“If they don’t want to synchronise, at least they can postpone the elections. There was no political activity and you cannot have a free and fair election without an effective campaign,” says EFF leader, Julius Malema.
Malema’s addresses the postponement in the video below:
The EFF’s sentiments have found resonance with some political parties.
The Inkatha Freedom Party (IFP) National Spokesperson, Mkhuleko Hlengwa says, “The IFP believes that there is not sufficient time for political parties to plan and the IEC to meaningfully prepare for these elections under the circumstances and of course, there is a shortcoming in so far as to the extent to which effective campaigning can take place. The IFP, therefore, proposes that the local government elections be postponed to the first quarter of 2022 to enable political parties, the IEC and the citizenry to prepare themselves.”
The Al Jamah-ah party is also sympathetic. “We cannot have free and fair elections and do proper campaigning because of the pandemic. So, we have agreed with the EFF and other parties that all options are on the table. Al Jamah has made a call to the minister of communications in parliament to turn around the post office so that voters can have the option of the postal vote. That was very successful in America to accommodate voters during the period of the pandemic,” says Al Jamah-ah Spokesperson, Shameemah Salie.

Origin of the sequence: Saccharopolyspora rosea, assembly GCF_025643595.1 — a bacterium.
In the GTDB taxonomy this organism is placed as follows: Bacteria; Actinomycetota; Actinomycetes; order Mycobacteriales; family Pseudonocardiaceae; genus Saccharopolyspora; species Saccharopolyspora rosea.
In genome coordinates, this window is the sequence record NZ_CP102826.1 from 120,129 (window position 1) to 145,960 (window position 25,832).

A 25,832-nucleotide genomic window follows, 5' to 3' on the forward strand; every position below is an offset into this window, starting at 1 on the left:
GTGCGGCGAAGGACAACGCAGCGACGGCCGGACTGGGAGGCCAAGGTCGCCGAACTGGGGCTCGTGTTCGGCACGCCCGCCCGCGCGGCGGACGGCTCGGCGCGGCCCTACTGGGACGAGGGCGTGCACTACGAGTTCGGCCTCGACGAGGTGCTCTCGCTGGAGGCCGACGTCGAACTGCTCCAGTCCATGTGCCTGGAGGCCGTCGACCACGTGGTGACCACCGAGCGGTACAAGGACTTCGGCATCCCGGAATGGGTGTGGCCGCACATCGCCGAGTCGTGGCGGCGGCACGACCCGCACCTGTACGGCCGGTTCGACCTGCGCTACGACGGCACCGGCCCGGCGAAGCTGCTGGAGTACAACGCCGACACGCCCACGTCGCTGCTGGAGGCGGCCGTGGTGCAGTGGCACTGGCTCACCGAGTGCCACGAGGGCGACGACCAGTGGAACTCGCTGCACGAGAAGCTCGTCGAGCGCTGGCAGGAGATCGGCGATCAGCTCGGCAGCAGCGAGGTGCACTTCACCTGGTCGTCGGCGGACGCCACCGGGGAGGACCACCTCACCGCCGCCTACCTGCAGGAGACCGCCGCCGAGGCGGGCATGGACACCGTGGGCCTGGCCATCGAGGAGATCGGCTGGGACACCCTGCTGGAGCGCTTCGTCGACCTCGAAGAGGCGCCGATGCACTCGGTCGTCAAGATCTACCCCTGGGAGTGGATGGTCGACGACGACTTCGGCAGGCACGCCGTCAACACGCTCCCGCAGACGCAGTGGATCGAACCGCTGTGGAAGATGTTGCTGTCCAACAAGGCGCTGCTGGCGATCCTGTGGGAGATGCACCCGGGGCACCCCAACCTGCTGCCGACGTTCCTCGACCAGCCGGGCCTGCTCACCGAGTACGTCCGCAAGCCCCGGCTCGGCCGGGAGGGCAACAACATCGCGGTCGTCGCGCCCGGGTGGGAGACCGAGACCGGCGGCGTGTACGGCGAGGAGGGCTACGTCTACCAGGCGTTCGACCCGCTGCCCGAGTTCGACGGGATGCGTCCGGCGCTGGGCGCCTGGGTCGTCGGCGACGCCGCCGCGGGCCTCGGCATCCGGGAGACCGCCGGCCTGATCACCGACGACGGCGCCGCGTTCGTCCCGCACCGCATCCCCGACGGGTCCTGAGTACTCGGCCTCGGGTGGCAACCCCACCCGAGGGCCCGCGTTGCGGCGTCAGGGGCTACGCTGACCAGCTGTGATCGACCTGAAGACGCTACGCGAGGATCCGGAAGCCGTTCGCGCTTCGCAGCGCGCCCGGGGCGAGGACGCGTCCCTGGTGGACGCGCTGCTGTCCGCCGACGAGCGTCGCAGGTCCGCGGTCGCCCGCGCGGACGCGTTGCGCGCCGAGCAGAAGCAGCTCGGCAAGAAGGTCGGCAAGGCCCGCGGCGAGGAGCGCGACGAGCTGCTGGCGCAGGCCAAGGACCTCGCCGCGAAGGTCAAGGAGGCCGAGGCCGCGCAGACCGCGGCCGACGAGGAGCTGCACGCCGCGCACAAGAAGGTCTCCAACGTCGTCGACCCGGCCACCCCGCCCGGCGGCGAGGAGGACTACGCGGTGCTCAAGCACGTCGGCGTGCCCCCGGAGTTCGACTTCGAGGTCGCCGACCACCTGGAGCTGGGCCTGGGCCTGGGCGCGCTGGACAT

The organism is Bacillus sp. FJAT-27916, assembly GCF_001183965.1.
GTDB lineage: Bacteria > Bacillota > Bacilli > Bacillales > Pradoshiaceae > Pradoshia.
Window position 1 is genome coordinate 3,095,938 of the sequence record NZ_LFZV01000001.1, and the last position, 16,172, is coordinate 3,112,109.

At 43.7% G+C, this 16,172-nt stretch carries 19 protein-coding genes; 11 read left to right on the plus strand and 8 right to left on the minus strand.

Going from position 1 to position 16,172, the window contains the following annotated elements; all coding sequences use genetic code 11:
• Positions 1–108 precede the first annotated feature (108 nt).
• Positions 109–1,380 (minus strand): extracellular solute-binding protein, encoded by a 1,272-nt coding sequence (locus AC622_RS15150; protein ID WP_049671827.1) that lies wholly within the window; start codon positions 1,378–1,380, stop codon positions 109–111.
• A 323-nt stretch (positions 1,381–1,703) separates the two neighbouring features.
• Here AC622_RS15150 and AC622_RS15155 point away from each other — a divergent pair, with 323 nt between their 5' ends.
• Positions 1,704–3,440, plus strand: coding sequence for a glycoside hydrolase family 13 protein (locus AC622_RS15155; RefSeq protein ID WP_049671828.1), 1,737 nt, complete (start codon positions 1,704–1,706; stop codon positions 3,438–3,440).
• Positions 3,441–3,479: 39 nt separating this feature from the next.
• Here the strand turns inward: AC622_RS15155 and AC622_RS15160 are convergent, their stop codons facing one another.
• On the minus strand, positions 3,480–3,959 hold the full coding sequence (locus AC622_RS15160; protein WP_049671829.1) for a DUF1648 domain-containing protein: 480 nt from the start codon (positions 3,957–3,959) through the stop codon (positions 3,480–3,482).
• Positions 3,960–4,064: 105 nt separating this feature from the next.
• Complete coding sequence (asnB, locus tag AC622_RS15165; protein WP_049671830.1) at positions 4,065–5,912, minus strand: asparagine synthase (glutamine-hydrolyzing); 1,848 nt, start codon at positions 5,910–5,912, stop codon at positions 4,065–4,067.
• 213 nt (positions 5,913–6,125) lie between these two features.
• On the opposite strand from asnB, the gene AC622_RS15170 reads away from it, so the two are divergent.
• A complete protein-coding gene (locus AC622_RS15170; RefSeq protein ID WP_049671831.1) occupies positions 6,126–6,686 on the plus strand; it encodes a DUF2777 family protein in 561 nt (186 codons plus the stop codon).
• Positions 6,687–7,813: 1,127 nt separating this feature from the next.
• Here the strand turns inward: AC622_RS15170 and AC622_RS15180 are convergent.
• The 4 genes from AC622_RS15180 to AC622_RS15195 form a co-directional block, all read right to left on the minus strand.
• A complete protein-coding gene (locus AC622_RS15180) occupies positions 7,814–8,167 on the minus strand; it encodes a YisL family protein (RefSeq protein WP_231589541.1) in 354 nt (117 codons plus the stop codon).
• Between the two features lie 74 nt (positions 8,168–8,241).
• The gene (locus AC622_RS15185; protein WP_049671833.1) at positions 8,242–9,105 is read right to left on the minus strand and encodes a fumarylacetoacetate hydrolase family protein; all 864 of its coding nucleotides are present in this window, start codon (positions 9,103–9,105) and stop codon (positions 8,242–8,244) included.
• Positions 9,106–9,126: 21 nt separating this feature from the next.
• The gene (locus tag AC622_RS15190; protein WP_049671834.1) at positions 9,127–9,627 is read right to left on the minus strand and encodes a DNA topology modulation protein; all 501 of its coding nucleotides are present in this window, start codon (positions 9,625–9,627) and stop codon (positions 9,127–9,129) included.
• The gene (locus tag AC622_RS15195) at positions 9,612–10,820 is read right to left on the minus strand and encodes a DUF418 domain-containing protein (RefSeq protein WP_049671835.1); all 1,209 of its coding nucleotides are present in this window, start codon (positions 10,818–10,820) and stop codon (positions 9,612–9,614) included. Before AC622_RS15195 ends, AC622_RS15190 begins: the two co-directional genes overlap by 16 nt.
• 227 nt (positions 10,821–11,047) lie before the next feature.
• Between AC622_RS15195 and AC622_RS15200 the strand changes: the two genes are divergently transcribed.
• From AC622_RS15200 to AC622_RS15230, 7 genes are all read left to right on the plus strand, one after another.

Others, however, have rejected the EFF’s proposal outright.
The Democratic Alliance (DA) has indicated that it will not support any bid to get the local government elections, scheduled for later this year, postponed.
DA Chief Whip Natasha Mazzone has rejected the EFF proposal, saying, “Our Constitution is clear … what makes us a constitutional democracy is regular elections. The people of South Africa have the right to have their voices heard. We have seen countries across the world show that it is possible to hold mass elections while social distancing and maintaining safety. So, there is no reason why the local government elections cannot proceed in October 2021.”
Mazzone’s sentiments are echoed by Freedom Front Plus Leader, Pieter Groenewald.
“Service delivery in South Africa on the local government level is so poor that the electorate must have the opportunity to elect new councilors. Therefore, this year’s local government elections must take place.”